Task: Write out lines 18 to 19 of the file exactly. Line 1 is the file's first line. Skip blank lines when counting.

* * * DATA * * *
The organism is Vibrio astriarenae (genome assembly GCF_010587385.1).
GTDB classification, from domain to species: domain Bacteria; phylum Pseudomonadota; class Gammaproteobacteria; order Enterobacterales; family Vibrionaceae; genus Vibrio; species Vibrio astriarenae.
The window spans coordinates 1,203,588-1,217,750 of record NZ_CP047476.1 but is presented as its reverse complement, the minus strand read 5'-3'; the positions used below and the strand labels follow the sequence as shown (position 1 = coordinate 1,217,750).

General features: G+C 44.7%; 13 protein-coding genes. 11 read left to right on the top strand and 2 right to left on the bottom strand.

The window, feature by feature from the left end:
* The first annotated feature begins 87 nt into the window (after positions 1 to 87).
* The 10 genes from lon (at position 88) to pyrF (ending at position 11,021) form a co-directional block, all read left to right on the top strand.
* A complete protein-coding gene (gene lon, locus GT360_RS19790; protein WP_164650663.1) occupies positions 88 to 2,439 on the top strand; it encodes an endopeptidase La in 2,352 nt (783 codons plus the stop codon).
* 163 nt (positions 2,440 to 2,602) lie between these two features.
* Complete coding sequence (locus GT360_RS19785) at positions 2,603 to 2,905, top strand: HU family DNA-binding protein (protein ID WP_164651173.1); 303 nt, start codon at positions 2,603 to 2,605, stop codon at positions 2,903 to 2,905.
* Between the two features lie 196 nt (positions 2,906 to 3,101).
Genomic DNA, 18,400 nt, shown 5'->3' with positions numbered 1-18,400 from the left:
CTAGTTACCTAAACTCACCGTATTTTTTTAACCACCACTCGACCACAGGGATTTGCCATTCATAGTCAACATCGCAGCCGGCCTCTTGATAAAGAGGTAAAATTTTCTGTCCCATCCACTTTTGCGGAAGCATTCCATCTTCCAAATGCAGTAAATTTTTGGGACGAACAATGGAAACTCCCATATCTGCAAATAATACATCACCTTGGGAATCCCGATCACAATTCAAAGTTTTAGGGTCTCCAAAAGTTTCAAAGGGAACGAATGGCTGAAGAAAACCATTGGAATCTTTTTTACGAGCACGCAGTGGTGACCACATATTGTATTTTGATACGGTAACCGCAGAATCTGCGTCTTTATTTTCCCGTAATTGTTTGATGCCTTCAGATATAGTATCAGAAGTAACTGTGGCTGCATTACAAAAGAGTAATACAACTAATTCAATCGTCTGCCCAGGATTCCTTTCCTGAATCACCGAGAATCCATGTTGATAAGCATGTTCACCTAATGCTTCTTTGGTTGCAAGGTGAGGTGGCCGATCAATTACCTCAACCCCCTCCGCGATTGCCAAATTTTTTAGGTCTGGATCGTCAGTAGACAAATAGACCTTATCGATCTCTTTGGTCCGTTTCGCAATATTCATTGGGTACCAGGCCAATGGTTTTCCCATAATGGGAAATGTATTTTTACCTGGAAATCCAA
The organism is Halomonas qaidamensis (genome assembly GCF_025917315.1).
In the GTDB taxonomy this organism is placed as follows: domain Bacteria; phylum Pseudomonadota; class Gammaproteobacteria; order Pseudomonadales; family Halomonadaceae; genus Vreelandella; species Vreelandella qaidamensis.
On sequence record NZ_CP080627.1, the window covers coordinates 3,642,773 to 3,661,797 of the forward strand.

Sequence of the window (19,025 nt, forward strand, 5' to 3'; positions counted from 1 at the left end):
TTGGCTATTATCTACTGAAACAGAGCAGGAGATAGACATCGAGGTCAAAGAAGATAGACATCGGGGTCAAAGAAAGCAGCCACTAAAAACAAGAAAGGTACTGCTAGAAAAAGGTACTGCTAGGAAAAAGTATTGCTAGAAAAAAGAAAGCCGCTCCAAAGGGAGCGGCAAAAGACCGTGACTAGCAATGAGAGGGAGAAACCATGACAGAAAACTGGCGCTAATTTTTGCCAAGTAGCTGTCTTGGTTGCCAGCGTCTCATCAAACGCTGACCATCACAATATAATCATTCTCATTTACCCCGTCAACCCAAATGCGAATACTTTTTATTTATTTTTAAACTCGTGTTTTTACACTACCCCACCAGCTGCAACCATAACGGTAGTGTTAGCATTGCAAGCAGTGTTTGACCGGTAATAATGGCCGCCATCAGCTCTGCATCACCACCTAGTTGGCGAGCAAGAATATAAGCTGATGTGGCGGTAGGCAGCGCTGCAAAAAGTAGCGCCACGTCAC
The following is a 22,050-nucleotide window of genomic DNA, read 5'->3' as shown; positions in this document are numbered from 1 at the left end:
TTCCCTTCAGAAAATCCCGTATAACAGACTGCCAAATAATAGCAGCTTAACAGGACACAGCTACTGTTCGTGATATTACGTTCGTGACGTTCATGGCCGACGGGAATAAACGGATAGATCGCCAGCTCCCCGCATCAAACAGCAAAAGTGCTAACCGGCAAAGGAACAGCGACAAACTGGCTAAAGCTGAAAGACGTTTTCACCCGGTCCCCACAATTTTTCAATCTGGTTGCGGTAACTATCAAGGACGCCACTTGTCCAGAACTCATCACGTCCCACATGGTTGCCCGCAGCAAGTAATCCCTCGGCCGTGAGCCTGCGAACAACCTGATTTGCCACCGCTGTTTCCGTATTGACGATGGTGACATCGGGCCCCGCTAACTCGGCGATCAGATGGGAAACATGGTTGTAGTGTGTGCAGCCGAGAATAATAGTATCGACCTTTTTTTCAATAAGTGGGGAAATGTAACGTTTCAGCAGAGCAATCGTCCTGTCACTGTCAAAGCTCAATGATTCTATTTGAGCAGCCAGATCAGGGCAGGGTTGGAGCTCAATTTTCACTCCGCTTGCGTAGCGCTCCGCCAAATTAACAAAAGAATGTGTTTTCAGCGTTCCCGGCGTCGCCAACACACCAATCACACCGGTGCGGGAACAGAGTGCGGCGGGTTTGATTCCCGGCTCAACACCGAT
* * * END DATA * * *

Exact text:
TTGGCTATTATCTACTGAAACAGAGCAGGAGATAGACATCGAGGTCAAAGAAGATAGACATCGGGGTCAAAGAAAGCAGCCACTAAAAACAAGAAAGGTACTGCTAGAAAAAGGTACTGCTAGGAAAAAGTATTGCTAGAAAAAAGAAAGCCGCTCCAAAGGGAGCGGCAAAAGACCGTGACTAGCAATGAGAGGGAGAAACCATGACAGAAAACTGGCGCTAATTTTTGCCAAGTAGCTGTCTTGGTTGCCAGCGTCTCATCAAACGCTGACCATCACAATATAATCATTCTCATTTACCCCGTCAACCCAAATGCGAATACTTTTTATTTATTTTTAAACTCGTGTTTTTACACTACCCCACCAGCTGCAACCATAACGGTAGTGTTAGCATTGCAAGCAGTGTTTGACCGGTAATAATGGCCGCCATCAGCTCTGCATCACCACCTAGTTGGCGAGCAAGAATATAAGCTGATGTGGCGGTAGGCAGCGCTGCAAAAAGTAGCGCCACGTCAC
The following is a 22,050-nucleotide window of genomic DNA, read 5'->3' as shown; positions in this document are numbered from 1 at the left end: